My annual garden is well on its way-a little dry warm and sunny weather will help bring on the orange.  The freshly trimmed boxwood and arborvitae provide some cooly elegant structure for what will soon become riotous color.  This is a substantial change from last year’s green and white scheme-this I like.  For those of you who would rather visit an Orange Punch garden than have one, we will be ready for company in short order.

The Garden Cruise 2011

There are but 10 annual plantings left to go this season-I am very happy to be on the far side of what is the most intensely felt and most rigorously engaging part of my gardening year.  I did have a client tell me yesterday that it was too late for me to plant herb pots for them.  For Pete’s sake, I told him, the first day of summer is ten days away.  I am trying myself to keep that in mind-my pots at home are barely half done. In the cracks between the days, I have been organizing our 4th annual garden tour to benefit the Greening of Detroit.  The fabulous garden pictured above is but one of 7 gardens on tour this year.  Please save the date – Sunday, July 17, from 9 to 4:30.  

The Greening of Detroit has been actrively involved in the reforestation of my city for the past 21 years.  I greatly admire their focus, and their results.  In recent years, they have sponsored over 600 urban farms. They teach.  They never give in or give out.  I am in awe of what they have been able to accomplish; I even more admire their dreams.  It is my simple intent to provide my clients with a landscape better than they thought they could have it.  It is even more important to me that they experience and engage with their environment in a successful way.  I sit on the board of the Greening, but I am not much good with meetings.  The only way really for me to help them is to try to raise money in support of their programs. The landscapes and gardens are of my design, or influence.  One landscape was designed and planted from scratch 15 years ago.  Another was designed and planted from scratch last year.  Some gardens are renovations.  One garden has but one connection to me; his mother is one of my oldest and best clients.  His garden is solely of his own making-and beautifully made at that.  You won’t want to miss it.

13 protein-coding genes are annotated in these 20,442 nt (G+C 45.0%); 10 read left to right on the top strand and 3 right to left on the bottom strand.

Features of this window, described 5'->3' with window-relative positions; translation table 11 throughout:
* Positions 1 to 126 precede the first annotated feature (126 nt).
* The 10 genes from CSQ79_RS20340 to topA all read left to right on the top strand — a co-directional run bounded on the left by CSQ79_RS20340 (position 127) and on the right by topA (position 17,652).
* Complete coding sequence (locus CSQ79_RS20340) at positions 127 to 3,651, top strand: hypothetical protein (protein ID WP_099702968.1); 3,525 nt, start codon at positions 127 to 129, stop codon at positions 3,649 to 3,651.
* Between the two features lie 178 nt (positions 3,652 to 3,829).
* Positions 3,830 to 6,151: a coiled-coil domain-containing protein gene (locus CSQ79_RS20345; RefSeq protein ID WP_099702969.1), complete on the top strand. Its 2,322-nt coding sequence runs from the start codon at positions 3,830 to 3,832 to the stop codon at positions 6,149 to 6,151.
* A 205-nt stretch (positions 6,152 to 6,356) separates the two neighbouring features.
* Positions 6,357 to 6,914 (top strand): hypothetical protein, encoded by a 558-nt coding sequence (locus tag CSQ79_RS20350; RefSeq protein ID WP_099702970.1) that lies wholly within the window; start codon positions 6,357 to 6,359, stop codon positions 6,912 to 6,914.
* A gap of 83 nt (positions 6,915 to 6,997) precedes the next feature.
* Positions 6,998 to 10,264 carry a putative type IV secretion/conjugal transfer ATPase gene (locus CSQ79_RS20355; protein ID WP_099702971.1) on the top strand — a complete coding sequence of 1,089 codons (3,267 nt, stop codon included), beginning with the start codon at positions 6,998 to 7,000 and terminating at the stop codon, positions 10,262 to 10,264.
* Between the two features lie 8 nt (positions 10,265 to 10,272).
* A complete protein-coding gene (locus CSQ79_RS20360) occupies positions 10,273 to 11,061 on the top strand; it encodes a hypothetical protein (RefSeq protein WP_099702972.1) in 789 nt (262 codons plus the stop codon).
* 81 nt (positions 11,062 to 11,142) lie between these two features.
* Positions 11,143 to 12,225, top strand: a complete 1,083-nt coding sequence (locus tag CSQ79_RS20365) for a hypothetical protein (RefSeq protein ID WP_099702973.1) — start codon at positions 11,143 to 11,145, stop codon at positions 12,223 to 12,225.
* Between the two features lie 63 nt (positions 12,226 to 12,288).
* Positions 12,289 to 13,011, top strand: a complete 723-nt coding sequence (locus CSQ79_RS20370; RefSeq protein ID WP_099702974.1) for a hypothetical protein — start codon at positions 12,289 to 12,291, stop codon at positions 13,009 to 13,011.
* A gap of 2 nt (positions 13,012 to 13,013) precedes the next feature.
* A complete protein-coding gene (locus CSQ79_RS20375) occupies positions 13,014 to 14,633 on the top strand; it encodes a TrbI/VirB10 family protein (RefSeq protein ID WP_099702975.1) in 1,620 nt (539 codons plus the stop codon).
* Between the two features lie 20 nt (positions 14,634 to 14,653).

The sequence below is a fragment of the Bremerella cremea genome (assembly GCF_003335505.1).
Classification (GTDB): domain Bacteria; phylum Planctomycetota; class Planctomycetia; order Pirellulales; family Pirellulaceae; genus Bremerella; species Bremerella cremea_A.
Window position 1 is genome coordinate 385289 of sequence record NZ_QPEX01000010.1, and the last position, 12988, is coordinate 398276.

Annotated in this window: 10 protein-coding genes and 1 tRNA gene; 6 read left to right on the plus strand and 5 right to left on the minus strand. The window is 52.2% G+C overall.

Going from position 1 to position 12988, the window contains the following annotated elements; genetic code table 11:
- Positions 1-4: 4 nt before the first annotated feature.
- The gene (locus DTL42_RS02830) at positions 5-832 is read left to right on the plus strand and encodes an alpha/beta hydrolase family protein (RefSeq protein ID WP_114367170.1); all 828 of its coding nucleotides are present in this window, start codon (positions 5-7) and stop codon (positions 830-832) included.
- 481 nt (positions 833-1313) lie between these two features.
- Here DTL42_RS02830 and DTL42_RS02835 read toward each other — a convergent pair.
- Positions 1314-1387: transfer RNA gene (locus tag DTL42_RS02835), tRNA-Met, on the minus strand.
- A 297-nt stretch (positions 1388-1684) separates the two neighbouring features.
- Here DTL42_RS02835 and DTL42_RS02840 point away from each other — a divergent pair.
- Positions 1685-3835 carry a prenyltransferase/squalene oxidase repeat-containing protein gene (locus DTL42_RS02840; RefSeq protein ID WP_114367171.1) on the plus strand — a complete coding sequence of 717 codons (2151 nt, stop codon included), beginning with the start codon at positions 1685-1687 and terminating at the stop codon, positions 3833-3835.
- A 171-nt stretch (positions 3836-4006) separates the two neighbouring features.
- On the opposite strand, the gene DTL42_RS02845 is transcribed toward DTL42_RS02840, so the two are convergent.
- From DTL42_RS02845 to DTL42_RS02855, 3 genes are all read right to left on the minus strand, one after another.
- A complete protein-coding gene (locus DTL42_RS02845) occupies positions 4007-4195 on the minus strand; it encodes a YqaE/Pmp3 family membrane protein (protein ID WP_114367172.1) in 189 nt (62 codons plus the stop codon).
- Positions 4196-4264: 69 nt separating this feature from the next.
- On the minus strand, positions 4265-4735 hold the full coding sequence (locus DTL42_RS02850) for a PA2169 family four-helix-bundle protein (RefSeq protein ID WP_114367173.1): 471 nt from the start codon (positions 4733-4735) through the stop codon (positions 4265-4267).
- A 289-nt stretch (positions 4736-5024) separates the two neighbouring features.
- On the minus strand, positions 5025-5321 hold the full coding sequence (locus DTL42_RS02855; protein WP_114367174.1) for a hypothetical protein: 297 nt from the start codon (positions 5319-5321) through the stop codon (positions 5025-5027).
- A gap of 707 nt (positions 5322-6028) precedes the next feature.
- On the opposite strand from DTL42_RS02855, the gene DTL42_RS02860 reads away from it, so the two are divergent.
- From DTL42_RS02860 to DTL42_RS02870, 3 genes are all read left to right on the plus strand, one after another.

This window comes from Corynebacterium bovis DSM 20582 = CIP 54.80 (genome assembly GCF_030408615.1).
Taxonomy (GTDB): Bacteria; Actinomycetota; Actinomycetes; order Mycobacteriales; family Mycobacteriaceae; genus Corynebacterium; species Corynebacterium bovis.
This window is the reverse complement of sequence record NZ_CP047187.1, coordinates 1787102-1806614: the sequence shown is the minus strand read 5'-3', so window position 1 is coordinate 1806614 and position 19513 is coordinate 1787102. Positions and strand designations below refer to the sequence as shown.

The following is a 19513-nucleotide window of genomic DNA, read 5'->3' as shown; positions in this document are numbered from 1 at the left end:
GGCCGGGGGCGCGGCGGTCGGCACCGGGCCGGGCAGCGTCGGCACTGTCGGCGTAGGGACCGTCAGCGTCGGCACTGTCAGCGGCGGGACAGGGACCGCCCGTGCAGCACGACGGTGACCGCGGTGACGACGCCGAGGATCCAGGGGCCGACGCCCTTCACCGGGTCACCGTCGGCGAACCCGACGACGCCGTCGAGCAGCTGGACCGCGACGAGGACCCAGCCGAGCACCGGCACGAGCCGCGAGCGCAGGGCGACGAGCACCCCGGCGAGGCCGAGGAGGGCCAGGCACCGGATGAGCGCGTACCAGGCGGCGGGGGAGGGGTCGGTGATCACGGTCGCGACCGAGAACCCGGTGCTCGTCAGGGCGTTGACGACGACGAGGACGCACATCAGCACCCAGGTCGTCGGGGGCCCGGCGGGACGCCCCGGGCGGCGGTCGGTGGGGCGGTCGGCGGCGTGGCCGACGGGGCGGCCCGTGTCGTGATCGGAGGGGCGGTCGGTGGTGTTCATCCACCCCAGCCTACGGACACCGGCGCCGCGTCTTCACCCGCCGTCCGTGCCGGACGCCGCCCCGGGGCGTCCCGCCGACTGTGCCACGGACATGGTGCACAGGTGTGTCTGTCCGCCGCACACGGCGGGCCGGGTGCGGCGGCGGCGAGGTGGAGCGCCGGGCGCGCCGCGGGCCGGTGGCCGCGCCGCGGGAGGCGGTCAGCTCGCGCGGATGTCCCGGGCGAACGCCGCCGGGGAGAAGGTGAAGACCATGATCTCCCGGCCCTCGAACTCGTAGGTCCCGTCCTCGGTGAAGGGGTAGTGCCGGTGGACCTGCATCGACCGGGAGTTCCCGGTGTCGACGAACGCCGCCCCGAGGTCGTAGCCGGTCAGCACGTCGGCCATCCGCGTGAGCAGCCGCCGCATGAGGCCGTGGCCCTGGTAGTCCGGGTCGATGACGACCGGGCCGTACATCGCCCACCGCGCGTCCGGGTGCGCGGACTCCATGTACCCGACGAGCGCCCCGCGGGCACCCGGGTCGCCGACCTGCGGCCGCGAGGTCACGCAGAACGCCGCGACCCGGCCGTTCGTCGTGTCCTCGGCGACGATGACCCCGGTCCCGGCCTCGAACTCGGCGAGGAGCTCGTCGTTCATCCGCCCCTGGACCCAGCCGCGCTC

My garden is on tour, as usual.  I tinker with it often enough every year that there is always something new to see.  At least people do not seem to get bored with it.  Another member of my group has graciously agreed to put his garden on tour-my landscape superintendent. This garden goes far beyond a design and installation.  Almost everything in his garden has been handmade by him.  A beautiful privacy fence and pergola.  A fountain.  A terrace of handmade concrete tiles.  Anyone with an interest in creating a gorgeous garden space with their own two hands will find a lot to look at here. 

The 7 gardens are uniquely styled.  I would say my garden is very traditional and formal.  There is a very contemporary garden, and a traditional garden with contemporary overtones.  There is a classic French influenced English garden and a cottage style garden.  A 1970’s modern garden on a large piece of property is in contrast to a small, intimate and uniquely styled garden.  Many points of view are persuasively represented. 

I am hoping that if you live in this area, you will join us for the tour, and the afterglow reception at Detroit Garden Works.  In return for your contribution to the Greening of Detroit, we promise an exciting day of touring gardens, and great gin and tonics at the close. 


For more information, see our cruise website:  www.thegardencruise.org